Saving Country Music or some other outlet could have said what Sturgill (or Merle) said, and does on a fairly regular basis. But it’s nothing special. It’s not out of the ordinary. It’s what’s expected. That is why the effort to save country music and preserve the roots of the music ultimately rests with the artists, and always will.
Many wondered what all the fuss was about when Hank Williams III made a big stink with the Grand Ole Opry over the issue of reinstating his grandfather. Hank Williams was fired from the Opry months before his death. But what would be the point of reinstating a dead guy? One of the main issues Hank Williams III raised was how the Opry was using the name and likeness of Hank Williams without properly paying respects to him. As Sturgill said in his rant defending Merle Haggard, “Everybody on Music Row is coming up with any reason they can to hitch their wagon to his name while knowing full and damn well what he thought about them.”
Reinstate Hank was never just about symbolically reinstating Hank Williams to the Grand Ole Opry. As Sturgill points out, these institutions will use the name and likeness of these country legends at their convenience, but when it was convenient to shove them aside for new stars, they were more than happy to. That’s why it doesn’t matter how many ACM Awards Merle won over the years. It was the ones he should have won, but didn’t, and the tributes he should have received in life, that now they want to assign in death.
In 1994, when Alan Jackson showed up to the ACM Awards wearing a Hank Williams T-Shirt, Dick Clark asked him, “Here you are on television in front of millions of people. Why do you have a Hank Williams T-shirt on?”
Jackson’s response was, “Well, I love Hank, and a fan…I get a lot of gifts on the road playing, and a fan gave me this shirt, and I just saw it in the closet before I came out here this weekend and I grabbed it and said, ‘I’m gonna wear it for my song,’ you know, ‘Gone Country.’ Hank’s country.”
Later that evening for Alan Jackson’s ACM performance of “Gone Country,” he was asked to play to a backing track. Instead of acquiescing, Alan Jackson told his drummer to play with no sticks, that way the savvy viewers at home would know Alan Jackson was not being disingenuous with his performance.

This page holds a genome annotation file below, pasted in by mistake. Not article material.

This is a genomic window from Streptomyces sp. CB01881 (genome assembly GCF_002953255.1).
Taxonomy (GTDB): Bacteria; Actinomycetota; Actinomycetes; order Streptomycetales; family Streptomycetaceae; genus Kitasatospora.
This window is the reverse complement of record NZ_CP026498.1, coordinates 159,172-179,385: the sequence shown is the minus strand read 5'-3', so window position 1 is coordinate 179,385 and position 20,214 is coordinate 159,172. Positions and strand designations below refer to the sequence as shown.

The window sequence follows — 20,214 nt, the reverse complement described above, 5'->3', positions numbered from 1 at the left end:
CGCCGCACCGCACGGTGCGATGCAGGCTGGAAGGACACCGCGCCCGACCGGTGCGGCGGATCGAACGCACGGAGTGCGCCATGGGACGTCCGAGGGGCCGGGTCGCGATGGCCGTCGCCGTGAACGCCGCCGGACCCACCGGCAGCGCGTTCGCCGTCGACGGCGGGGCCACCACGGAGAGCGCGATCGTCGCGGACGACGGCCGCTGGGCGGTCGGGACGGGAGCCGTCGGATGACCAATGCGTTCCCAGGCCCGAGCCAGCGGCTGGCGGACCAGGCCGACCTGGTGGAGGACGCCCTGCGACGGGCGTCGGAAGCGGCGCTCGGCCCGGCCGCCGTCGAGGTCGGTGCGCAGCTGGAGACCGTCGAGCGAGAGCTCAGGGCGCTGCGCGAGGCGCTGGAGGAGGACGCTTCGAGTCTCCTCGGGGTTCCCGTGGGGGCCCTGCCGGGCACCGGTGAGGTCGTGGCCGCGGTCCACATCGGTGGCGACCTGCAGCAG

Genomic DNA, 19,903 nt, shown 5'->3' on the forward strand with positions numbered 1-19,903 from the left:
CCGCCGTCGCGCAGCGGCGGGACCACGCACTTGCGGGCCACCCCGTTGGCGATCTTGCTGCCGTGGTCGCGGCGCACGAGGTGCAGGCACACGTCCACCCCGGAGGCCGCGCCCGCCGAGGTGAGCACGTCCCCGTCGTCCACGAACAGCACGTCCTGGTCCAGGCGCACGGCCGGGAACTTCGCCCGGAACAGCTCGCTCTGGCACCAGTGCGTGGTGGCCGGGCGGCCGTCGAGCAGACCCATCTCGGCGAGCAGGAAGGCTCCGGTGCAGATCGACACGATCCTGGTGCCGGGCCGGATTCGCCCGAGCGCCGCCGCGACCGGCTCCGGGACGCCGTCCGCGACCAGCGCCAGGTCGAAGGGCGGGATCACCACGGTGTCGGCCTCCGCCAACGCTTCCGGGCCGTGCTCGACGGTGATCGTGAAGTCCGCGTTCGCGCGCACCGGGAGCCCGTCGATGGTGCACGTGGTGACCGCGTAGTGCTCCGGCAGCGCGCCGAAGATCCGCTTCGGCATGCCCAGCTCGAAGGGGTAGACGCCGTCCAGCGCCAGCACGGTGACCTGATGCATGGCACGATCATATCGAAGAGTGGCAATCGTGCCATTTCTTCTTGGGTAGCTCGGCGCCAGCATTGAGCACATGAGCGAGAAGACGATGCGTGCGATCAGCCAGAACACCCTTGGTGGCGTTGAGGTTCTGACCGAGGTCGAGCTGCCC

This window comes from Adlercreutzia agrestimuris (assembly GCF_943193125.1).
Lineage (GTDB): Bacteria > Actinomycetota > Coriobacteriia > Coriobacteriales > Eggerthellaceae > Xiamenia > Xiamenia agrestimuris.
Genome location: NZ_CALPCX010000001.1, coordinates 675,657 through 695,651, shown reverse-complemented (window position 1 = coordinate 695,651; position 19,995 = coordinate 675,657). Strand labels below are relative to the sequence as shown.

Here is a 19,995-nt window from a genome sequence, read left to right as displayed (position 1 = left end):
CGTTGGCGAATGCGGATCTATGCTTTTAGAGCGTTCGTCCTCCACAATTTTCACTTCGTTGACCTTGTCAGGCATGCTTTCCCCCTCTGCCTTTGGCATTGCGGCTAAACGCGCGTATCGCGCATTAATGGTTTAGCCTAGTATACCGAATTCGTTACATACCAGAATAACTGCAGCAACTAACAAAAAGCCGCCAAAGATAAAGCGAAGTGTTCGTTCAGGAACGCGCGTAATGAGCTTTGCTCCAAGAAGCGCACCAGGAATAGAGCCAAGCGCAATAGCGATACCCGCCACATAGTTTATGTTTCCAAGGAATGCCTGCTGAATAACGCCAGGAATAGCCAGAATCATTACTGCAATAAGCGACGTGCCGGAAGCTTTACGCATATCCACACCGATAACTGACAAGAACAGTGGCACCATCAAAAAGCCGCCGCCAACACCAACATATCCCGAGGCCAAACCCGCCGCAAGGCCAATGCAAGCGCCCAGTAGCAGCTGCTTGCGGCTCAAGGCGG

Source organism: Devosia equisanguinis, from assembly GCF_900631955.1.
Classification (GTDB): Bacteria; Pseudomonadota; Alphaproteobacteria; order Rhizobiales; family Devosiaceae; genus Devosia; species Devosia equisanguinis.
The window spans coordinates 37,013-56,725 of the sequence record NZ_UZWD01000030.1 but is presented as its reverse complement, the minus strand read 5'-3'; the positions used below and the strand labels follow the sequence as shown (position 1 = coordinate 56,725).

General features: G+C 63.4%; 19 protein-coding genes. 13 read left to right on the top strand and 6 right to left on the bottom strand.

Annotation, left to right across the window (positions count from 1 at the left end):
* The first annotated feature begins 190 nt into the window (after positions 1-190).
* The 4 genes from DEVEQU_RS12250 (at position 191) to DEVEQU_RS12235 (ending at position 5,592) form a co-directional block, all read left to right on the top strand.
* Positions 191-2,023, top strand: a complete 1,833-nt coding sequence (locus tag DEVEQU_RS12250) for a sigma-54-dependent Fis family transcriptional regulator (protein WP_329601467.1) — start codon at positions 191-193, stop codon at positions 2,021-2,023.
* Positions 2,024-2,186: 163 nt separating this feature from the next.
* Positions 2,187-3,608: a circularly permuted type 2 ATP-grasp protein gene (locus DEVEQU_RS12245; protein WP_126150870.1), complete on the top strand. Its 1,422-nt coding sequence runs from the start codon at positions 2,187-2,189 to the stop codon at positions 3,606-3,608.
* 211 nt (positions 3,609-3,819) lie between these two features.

Years later, in 1999, when the CMA Awards told George Jones he could only perform a shortened version of his hit song “Choices,” George walked out of the venue in protest. Alan Jackson, in solidarity, stopped halfway through his performance of his single “Pop a Top” and broke into George’s “Choices”—Jackson’s own version of protest. The song “Pop a Top” was a tribute in itself to another country legend, Jim Ed Brown, who first recorded the song in 1967.
At that same CMA Awards in 1999, Alan Jackson and George Strait performed the country protest song “Murder On Music Row.” The next year it earned the CMA for Vocal Event of the Year, and Song of the Year at the CMA’s. How did a song ostensibly calling organizations like the CMA out win two awards? It’s because George Strait and Alan Jackson were doing what country music artists have always done: preserving the roots of country by the act of protest; and because the CMA voters deep down in their hearts agreed. Just like they did when Chris Stapleton nearly swept all the major CMA Awards in 2015, despite being a virtual unknown, and receiving no radio play.
Everybody knows that most of the country on the radio is garbage. The performers know it, the songwriters know it, the label executives and DJ’s know it. But they’re powerless to do anything about it because their livelihoods depend on the harmony on Music Row remaining undisturbed. It takes someone with the guts to speak up to send country music back on the right path. But what Sturgill Simpson did wasn’t unprecedented. It was right in line with what the past legends did themselves. Sturgill learned this from Merle Haggard personally, and took it personal when he saw Merle’s name associated with an organization he knew Merle didn’t condone in his final days.
This is the battle of evermore that The Carter Family was waging to keep the spirit of the music of their ancestors alive when Ralph Peer cued up a microphone in front of them in an era when industrialization was crowding out America’s agrarian culture, and what Sturgill Simpson did when he took to Facebook to deliver a pointed missive about a legend who had taken him under his wings in his final days.
And the circle remains unbroken. For now.